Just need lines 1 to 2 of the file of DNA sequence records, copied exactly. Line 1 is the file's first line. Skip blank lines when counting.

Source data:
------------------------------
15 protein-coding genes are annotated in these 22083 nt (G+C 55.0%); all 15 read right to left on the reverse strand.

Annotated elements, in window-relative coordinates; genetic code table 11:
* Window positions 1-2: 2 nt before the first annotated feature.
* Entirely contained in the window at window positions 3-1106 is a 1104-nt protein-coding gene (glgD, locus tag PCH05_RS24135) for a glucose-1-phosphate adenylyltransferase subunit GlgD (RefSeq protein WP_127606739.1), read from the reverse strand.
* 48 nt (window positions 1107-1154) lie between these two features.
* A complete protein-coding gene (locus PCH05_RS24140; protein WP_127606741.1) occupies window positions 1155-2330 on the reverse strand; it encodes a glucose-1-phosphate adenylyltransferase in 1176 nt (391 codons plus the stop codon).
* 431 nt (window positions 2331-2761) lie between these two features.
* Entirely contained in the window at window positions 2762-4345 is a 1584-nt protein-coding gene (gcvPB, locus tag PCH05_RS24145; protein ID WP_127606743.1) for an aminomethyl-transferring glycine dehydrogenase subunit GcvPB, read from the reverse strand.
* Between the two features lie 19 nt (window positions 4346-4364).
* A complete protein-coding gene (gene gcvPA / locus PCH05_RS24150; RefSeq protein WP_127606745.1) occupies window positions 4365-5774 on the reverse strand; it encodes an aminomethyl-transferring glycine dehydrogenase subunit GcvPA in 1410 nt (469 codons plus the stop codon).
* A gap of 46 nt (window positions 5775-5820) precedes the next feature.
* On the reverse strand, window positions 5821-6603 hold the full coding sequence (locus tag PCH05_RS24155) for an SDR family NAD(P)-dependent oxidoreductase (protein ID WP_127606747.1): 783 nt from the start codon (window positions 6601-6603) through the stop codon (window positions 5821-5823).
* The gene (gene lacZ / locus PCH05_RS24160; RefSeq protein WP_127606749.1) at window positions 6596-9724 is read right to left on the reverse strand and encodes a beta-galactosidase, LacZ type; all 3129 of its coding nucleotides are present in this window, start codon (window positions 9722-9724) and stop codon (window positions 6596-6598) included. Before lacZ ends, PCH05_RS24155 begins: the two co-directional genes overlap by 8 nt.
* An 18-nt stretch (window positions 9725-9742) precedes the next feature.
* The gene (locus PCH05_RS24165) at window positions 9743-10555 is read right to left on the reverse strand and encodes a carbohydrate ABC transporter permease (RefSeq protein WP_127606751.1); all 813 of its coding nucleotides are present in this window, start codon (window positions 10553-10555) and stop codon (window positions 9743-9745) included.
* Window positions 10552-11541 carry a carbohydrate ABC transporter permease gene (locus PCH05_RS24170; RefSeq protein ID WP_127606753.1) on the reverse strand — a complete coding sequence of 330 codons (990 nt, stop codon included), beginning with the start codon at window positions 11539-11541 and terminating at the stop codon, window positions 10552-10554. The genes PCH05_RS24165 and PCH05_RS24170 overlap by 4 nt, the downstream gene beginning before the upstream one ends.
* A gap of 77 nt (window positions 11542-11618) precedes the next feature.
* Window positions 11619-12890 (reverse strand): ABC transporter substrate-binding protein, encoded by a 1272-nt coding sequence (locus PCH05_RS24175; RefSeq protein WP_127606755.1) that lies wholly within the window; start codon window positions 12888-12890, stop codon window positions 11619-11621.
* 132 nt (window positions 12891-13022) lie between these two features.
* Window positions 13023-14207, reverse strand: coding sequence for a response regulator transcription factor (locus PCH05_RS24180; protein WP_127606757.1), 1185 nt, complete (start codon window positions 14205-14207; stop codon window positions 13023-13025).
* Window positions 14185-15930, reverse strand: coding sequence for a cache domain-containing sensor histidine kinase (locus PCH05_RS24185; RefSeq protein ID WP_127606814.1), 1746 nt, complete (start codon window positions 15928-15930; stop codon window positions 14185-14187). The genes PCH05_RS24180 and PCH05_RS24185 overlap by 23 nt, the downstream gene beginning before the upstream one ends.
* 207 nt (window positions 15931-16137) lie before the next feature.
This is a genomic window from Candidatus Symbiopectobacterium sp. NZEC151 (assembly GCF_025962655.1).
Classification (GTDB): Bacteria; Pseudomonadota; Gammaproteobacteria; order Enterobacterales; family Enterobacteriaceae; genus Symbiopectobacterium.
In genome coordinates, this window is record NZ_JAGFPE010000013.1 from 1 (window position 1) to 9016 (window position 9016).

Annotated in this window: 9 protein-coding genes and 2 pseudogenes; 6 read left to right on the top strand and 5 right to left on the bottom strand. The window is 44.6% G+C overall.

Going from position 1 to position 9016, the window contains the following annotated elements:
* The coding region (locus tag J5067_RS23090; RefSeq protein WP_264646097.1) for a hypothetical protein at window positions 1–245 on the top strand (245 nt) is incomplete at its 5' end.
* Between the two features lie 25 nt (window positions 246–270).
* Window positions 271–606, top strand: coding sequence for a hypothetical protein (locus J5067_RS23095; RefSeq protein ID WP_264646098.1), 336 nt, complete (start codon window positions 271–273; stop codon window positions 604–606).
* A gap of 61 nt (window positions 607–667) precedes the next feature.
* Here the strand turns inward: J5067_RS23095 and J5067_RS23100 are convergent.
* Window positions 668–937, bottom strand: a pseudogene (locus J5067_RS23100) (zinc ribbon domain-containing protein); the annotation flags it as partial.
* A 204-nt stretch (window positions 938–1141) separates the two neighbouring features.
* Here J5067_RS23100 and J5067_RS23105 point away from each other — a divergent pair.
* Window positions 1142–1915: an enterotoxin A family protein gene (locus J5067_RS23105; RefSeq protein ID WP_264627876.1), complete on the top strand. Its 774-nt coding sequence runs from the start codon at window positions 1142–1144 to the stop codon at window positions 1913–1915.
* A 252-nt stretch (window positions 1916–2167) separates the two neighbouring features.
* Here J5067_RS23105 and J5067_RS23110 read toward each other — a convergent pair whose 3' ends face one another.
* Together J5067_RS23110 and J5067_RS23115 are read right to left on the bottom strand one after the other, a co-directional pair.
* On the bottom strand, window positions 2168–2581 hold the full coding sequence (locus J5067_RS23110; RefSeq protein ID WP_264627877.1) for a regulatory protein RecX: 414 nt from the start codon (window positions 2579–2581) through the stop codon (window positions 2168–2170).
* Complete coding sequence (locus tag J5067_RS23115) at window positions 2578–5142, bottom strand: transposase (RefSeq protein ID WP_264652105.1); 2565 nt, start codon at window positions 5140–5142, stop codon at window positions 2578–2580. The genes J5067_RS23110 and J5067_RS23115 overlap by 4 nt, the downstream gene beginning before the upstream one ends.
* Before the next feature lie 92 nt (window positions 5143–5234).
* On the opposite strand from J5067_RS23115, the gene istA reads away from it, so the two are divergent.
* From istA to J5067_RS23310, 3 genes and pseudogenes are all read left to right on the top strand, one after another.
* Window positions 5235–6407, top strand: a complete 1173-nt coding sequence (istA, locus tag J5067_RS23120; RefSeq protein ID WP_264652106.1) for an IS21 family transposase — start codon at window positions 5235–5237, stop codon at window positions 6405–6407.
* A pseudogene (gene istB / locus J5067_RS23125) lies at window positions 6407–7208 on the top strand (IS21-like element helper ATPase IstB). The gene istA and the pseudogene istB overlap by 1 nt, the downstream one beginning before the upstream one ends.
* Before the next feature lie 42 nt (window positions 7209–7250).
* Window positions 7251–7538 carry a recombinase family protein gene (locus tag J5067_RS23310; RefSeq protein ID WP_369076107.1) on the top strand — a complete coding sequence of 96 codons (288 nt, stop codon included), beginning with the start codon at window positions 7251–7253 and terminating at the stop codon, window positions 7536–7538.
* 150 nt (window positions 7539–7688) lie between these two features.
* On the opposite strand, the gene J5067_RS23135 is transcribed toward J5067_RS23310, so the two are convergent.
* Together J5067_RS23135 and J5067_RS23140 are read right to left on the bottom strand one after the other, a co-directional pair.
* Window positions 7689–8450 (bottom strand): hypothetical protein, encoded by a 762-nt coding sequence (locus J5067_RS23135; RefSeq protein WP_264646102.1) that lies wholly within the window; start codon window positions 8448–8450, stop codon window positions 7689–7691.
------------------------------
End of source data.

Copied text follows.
15 protein-coding genes are annotated in these 22083 nt (G+C 55.0%); all 15 read right to left on the reverse strand.

Annotated elements, in window-relative coordinates; genetic code table 11: